Commentary (Arabic sharḥ, Ott. Turk. şerh) was one of most widely used forms of textual production in the early modern Ottoman world, and indeed in the broader late medieval and early modern Islamic world (and beyond- commentaries were popular across pre-modern Eurasia in many scholarly and literary traditions). Islamic manuscript libraries are filled with commentary after commentary, as well as super-commentaries (commentaries on commentaries), both frequently featuring marginal comments added by authors, scribes, or later readers. Related to but distinct from the genre of Qur’an commentary (tafsīr), a sharḥ (pl. shurūḥ) could potentially be used to explicate, argue with, modify, interpret, allegorize, or otherwise engage with almost any sort of text in almost any field or genre, though ‘canonical’ texts from the distant and recent past were the most common objects. It was not uncommon, however, for an author to produce a commentary on an important work he himself had written, sometimes as a sort of ‘package deal.’ Commentary was so dominant that there are examples of parodic commentaries, such as the expansive, and deeply scatological one contained in the 18th century work of Yusuf al-Shirbīnī Brains Confounded by the Ode of Abū Shādhūf Expounded.
Commentary literature has often been overlooked or outright scorned in modern-day appraisals of medieval and early modern Islamic literature and knowledge systems, in part because the genre, while still in existence, is far less central to modern-day cultural and intellectual life and thus does not appear to us as especially interesting or significant. Reading through an example of this commentary literature is often not particularly easy, or interesting, and can be rather dry, sometimes excruciatingly so. The abundance of commentaries and super-commentaries on everything from philosophical treatises to poetry collections has often been used as an example of the ‘decay’ and ‘decadence’ of ‘post-classical’ Arabic intellectual and cultural life. However, on closer analysis- which some scholars of Islamic history are increasingly beginning to do, myself included– the genre (or rather, genres) of commentary writing are much richer than first glance would suggest, and beyond their immediate content, the social role of commentary was quite important. These texts were not just exercises in detached scholarship, but played roles akin in many ways to modern forms of electronic communication, especially social media.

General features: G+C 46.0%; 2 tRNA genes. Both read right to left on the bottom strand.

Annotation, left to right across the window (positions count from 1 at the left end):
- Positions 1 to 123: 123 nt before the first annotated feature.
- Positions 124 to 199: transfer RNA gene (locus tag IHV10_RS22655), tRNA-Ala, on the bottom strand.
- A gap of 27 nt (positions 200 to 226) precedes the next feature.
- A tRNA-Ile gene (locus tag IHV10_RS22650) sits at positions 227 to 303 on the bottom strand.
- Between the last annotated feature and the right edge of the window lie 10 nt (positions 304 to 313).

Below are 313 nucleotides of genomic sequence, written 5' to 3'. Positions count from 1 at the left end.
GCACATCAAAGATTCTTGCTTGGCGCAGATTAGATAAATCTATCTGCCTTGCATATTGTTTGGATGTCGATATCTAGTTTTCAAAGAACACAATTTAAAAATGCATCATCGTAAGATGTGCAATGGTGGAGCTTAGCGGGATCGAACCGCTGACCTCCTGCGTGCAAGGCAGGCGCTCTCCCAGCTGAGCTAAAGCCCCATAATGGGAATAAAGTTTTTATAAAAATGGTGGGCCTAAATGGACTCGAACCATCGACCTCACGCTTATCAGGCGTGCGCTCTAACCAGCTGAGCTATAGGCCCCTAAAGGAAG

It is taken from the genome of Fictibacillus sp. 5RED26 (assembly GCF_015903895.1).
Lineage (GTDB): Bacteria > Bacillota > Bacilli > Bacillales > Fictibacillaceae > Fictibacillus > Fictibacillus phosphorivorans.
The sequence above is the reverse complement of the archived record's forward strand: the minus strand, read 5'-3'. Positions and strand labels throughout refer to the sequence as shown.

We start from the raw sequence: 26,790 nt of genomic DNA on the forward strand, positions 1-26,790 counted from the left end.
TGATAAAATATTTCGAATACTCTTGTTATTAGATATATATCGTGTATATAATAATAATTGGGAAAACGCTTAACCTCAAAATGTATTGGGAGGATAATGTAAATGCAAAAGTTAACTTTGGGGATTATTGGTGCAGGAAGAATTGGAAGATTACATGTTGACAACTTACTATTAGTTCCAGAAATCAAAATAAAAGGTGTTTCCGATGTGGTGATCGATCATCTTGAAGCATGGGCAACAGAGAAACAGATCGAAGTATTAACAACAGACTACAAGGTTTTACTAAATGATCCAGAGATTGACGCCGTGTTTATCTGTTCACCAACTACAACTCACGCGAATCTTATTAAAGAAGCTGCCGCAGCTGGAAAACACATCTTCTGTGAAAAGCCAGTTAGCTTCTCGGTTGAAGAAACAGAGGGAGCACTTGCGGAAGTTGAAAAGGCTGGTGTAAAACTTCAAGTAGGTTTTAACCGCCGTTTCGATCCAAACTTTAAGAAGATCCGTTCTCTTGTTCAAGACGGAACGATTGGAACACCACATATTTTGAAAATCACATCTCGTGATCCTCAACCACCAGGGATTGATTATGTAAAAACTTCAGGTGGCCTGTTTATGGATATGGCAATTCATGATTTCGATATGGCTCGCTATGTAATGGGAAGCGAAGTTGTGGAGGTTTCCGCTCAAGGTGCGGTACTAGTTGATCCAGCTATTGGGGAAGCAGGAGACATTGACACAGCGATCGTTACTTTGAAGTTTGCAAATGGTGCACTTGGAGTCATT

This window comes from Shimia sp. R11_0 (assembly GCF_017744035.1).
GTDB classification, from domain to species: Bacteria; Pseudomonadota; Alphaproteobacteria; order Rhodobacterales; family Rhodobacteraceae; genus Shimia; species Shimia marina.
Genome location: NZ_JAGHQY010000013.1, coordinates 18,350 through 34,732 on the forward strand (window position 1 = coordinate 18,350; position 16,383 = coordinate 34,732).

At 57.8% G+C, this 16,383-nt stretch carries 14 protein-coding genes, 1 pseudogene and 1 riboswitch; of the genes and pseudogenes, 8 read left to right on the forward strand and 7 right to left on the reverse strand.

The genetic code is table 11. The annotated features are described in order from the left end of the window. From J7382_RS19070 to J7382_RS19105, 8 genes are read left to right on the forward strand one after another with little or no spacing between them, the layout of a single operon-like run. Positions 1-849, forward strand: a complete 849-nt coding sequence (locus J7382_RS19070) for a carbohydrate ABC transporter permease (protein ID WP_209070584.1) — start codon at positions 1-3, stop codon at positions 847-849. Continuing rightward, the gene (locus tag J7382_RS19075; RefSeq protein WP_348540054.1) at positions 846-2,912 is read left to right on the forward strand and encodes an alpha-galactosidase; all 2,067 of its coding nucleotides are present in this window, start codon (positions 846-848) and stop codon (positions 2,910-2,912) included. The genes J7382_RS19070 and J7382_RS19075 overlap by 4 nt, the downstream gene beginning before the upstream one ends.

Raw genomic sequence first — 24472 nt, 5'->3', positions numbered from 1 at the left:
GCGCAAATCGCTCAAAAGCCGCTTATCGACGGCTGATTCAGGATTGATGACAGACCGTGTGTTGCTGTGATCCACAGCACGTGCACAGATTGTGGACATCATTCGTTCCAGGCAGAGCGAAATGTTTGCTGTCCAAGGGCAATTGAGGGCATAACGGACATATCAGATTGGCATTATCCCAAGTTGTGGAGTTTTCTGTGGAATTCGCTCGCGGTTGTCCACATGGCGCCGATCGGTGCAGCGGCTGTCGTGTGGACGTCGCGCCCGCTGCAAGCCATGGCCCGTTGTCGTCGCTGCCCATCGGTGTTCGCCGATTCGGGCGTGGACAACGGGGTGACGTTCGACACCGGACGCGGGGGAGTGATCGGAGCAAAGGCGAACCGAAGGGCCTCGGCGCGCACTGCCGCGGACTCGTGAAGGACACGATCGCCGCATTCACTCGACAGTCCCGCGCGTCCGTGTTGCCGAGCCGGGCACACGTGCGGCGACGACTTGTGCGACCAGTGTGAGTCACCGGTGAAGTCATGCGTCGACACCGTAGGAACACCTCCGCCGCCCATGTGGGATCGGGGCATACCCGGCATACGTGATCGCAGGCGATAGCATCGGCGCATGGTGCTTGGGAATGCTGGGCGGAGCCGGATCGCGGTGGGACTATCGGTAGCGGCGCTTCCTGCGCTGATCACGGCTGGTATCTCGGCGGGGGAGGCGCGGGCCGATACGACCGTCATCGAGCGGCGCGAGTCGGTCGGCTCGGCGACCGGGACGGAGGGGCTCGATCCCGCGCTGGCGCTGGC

The following story, which I’ve selected and translated from a hagiographic and polemical work by the eighteenth century scholar, Khalwatī sufi, and saint Muṣṭafá al-Bakrī (1688-1749), provides an excellent glimpse into the social role of commentary production, as well as some other particularities of early modern Ottoman life. In order to remain close to the topic at hand, I have interspersed my translation with commentary. We begin with al-Bakrī’s description of the usual way of life of the saint in question:
[Shaykh Aḥmad ibn Kasaba al-Ḥalabī al-Qādirī] loved retreat and solitude apart from people, being constantly turned instead towards God. I used to hear about him and greatly desired to meet him so as to derive benefit from him, but when he would come from his journeys back to Damascus he would not open his door to the flow of visitors. Continue reading “On Commentary and Its Uses in the Ottoman World”